For the​ rest of his life he was a celebrity: a personality frequently sent around the globe on State Department-sponsored cultural exchanges (many of these trips were re-created in Nabokov-apeing stories featuring another alter ego, the Jewish novelist Henry Bech); a cool-headed book reviewer who appeared monthly in the New Yorker, earning a little extra to make up for his alimony payments; an art critic in the New Republic and the New York Review who never tired of writing about painting and sculpture in religious terms; the author of poems that read like detached bits of essay if you remove the line breaks; a recipient of literary prizes second only to his former friend Philip Roth (their bond went cold after Updike wrote about Roth’s ex-wife Claire Bloom’s memoir). After he killed off Harry Angstrom in 1990 with Rabbit at Rest, his reputation suffered. Unlike Roth’s novels of the 1990s, with their turn to politically inflected historical themes, the late Updike books – with forays into history, Shakespeare, science fiction, and autobiographical retread – don’t reflect a coherent project. Old complaints about Updike were amplified. There was too little (‘Updike has nothing to say’, in John Aldridge’s early formulation) or too much (‘Has the son of a bitch ever had one unpublished thought?’ David Foster Wallace wrote, quoting a friend; another friend of Wallace’s called Updike ‘a penis with a thesaurus’, though the more you read him the less you sense he required such aids). In 1986 Frederick Crews was pointing out Updike’s ‘class-based misanthropy’, ‘belligerent, almost hysterical callousness’ and ‘outbursts of misogyny’, and in 2001 James Wood echoed him, lamenting Bech’s ‘hard, coarse, primitive, misogynistic worldview’. By the end, it seemed, not even his sentences could save him. Quick to point out when a story is flimsy or a novel rushed (16 weeks seemed to be the minimum required), Begley still makes a convincing case for Updike’s posthumous survival. Above all, the biography paints him as a creature of his times; self-absorption and sexism were part of the package. For all his erudition and style – for all his going everywhere – he never transcended the attitudes of Shillington in the Depression. He never really wanted to.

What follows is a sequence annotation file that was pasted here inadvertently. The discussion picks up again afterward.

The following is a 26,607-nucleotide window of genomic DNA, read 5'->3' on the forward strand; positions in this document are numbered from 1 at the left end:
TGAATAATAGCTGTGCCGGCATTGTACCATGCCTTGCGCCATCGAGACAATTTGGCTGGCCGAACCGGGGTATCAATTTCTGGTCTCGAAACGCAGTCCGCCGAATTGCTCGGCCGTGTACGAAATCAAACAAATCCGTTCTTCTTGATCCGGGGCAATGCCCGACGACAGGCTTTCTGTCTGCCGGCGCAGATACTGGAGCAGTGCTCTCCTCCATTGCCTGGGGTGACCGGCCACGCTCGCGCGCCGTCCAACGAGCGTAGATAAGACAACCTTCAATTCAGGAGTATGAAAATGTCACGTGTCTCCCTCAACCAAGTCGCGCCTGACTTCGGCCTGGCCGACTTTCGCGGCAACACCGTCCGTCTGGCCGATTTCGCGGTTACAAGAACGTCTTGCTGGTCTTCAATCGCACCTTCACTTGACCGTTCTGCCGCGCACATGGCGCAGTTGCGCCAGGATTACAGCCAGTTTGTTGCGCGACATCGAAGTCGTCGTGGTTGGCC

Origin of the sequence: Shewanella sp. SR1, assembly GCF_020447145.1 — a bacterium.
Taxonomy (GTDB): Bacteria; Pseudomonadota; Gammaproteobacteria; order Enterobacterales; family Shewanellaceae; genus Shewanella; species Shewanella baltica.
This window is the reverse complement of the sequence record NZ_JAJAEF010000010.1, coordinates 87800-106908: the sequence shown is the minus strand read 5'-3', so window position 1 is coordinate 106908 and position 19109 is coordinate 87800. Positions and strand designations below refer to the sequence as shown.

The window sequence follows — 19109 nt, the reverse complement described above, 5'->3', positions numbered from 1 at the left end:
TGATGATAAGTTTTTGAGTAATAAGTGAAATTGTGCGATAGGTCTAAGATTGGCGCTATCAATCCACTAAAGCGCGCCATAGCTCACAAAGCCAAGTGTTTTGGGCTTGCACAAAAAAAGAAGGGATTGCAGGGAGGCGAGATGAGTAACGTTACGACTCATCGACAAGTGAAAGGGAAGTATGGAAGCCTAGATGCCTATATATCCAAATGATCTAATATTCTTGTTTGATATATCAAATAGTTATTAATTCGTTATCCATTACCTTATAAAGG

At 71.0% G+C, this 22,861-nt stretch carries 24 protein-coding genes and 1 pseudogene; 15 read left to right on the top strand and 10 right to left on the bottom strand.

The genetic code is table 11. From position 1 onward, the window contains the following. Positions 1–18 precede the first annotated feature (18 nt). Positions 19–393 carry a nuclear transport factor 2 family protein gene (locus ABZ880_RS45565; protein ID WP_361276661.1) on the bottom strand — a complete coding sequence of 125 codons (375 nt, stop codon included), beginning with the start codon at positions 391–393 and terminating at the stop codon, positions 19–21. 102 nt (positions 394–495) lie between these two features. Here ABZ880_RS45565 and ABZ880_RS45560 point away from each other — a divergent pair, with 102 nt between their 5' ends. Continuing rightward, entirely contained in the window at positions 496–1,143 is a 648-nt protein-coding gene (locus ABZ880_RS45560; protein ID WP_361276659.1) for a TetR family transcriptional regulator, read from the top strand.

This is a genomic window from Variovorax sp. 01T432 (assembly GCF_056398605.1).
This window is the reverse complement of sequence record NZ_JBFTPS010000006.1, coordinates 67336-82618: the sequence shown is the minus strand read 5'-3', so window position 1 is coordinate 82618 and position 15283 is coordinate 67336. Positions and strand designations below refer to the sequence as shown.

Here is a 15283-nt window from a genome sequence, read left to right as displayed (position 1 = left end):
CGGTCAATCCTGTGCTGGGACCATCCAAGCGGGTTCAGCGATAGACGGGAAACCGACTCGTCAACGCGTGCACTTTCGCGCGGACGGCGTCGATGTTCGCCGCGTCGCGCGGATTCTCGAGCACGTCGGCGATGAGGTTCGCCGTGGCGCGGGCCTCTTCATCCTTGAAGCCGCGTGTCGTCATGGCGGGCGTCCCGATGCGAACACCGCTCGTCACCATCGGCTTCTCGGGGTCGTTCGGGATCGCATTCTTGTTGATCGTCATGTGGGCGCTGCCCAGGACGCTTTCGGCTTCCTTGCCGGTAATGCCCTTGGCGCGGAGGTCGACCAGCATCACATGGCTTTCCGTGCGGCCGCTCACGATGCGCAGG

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Vol. 36 No. 13 · 3 July 2014

Christian Lorentzen mentions that John Updike ‘took the precaution of having the New Yorker hold his stories for months and years if the episodes he was treating were still too raw’ (LRB, 5 June). Like all magazines the New Yorker had a ‘bank’ in which William Shawn deposited articles of all kinds until he could or could not find a spot in the magazine. It drove the writers crazy. We were consoled by a story about Updike. He joined the magazine in 1955 and began writing ‘Talk of the Town’. An early piece was called ‘Time on Fifth Avenue’ in which he looks for a clock. It was probably written around 1957. It was put in the bank and not published until 1963.

Jeremy Bernstein
New York

Christian Lorentzen writes: In his biography Adam Begley discusses the New Yorker’s bank, but also mentions that there was a ‘shadow bank’ for stories of Updike’s that veered too close to recent personal events. At the LRB, we have a ‘box’. I’m not aware of a ‘shadow box’.

Vol. 36 No. 15 · 31 July 2014

Jeremy Bernstein refers to articles by John Updike and others being put ‘in’ a bank by the New Yorker editor William Shawn until a spot could be found for their publication (Letters, 3 July). In My Mistake, a memoir of his time at the New Yorker, Dan Menaker refers instead to such articles being ‘on’ the bank. At first he thinks it’s a riverine metaphor: articles waiting to be pushed into the stream that will take them to publication. He later realises that the ‘bank’ referred to a compositor’s cabinet with a sloping top on which galleys were rested.

Anthony O’Donnell
Northcote, Victoria, Australia